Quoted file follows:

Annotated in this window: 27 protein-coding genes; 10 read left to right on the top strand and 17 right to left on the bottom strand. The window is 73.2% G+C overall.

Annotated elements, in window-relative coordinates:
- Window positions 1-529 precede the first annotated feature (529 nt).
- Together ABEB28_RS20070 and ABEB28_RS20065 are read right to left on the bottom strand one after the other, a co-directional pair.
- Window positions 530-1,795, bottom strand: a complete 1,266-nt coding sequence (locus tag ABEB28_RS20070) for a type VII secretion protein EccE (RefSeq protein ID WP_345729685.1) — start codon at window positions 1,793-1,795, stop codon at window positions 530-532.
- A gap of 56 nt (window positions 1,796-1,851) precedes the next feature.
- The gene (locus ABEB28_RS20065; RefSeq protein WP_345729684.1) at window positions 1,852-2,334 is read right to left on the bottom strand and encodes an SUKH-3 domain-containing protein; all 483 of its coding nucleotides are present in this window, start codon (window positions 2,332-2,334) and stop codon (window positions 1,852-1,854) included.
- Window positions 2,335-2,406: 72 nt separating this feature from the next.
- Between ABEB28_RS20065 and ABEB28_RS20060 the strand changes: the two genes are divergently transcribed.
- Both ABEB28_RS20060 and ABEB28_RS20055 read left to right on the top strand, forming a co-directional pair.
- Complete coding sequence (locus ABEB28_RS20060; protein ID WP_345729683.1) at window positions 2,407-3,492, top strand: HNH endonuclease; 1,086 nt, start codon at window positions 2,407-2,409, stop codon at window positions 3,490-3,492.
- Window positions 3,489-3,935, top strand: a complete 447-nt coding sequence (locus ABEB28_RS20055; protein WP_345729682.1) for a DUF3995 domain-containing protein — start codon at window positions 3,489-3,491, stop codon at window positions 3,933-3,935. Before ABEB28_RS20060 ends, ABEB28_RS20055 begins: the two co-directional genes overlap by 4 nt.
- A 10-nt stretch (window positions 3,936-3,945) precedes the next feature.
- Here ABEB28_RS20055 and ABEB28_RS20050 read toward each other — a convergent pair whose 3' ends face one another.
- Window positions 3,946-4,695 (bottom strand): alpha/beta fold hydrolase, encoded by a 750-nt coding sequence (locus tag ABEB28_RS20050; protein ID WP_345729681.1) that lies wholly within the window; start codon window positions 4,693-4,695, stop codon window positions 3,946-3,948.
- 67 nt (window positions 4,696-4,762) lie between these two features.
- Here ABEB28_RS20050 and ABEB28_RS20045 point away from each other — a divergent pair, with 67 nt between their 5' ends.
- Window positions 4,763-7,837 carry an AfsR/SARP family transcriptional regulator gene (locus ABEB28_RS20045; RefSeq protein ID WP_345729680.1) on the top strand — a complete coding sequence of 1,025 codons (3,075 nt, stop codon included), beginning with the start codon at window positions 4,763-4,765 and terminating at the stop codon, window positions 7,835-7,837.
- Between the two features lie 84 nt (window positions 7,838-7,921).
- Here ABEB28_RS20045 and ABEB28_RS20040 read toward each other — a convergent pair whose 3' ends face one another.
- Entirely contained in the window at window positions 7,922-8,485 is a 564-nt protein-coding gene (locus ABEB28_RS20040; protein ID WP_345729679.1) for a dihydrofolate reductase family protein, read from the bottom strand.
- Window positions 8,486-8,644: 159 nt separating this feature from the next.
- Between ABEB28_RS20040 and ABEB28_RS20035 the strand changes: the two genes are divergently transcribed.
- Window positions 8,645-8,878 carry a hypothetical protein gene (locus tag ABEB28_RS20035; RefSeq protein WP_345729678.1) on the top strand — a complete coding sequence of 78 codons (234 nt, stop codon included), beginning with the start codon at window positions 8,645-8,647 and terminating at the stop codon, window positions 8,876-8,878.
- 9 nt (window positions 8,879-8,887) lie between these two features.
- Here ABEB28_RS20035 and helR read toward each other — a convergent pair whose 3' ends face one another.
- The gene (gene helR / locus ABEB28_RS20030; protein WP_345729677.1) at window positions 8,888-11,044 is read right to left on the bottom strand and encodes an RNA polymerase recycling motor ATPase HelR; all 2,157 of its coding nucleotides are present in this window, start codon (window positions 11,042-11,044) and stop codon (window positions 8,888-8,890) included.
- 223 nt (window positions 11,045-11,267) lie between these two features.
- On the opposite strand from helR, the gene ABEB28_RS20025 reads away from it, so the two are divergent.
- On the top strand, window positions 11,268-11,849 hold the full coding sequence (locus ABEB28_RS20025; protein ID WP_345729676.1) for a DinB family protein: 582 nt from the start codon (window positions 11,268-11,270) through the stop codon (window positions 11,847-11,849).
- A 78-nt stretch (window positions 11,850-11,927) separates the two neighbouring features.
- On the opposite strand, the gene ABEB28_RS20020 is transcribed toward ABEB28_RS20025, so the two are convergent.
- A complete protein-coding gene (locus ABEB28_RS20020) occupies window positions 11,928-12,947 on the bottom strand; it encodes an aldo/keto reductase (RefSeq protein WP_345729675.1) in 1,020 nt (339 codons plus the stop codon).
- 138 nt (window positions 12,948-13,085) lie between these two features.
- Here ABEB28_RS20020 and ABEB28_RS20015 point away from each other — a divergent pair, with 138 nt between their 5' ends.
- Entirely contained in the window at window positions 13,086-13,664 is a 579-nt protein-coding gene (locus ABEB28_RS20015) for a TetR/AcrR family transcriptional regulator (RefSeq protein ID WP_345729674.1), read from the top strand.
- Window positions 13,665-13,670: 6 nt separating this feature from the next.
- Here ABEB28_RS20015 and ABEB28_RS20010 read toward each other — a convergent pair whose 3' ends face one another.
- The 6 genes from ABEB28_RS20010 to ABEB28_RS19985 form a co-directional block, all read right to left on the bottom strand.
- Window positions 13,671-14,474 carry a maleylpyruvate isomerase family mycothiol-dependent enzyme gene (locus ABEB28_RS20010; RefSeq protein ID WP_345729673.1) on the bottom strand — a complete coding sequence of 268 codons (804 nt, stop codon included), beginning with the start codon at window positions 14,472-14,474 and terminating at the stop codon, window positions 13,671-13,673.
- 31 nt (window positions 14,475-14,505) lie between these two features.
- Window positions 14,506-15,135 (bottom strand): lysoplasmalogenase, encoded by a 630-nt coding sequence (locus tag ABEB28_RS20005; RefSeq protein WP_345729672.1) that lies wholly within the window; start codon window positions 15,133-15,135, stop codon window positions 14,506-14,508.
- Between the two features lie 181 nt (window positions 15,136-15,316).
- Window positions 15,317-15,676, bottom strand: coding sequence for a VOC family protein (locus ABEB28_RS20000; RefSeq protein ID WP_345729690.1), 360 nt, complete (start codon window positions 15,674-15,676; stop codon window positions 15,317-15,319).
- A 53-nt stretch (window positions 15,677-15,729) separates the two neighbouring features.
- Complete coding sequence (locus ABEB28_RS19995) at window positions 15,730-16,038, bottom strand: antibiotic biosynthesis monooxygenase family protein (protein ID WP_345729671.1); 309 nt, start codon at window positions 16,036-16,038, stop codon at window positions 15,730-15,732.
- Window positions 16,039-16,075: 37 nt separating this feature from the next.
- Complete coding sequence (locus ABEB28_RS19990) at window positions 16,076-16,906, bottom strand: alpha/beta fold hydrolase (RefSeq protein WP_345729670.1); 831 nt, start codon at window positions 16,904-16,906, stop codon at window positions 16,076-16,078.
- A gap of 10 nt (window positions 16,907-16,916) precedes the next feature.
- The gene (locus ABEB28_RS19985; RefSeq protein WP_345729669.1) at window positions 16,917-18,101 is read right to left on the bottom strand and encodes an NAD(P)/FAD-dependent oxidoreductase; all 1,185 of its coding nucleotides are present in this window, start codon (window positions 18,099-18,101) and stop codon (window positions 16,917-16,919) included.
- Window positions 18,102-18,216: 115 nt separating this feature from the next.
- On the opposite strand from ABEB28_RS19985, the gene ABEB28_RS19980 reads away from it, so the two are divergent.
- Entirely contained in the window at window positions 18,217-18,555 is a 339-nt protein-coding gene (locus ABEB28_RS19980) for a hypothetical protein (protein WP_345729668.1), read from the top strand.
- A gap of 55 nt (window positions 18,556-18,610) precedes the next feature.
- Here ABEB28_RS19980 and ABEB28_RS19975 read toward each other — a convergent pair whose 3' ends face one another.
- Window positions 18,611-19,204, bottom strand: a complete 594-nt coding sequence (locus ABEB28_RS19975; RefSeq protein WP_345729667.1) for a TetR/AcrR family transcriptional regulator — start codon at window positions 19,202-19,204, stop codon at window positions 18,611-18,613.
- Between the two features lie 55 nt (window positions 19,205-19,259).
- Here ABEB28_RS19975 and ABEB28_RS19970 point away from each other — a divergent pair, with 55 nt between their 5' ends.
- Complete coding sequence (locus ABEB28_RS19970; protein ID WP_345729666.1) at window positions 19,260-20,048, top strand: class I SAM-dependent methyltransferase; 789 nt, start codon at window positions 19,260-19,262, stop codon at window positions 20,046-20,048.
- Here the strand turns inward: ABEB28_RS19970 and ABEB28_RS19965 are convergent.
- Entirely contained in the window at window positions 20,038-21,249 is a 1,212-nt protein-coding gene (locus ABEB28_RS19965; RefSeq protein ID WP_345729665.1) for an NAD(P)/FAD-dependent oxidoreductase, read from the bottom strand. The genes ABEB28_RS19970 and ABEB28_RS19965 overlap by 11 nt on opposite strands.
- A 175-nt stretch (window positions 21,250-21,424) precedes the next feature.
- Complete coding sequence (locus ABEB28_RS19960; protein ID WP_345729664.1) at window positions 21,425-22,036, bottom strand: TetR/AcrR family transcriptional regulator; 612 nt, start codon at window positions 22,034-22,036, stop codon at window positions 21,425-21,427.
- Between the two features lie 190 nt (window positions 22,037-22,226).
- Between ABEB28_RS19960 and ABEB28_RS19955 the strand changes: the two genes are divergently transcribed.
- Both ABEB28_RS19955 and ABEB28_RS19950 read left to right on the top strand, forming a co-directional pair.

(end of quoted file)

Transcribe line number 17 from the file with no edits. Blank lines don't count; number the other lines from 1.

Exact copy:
- Here ABEB28_RS20050 and ABEB28_RS20045 point away from each other — a divergent pair, with 67 nt between their 5' ends.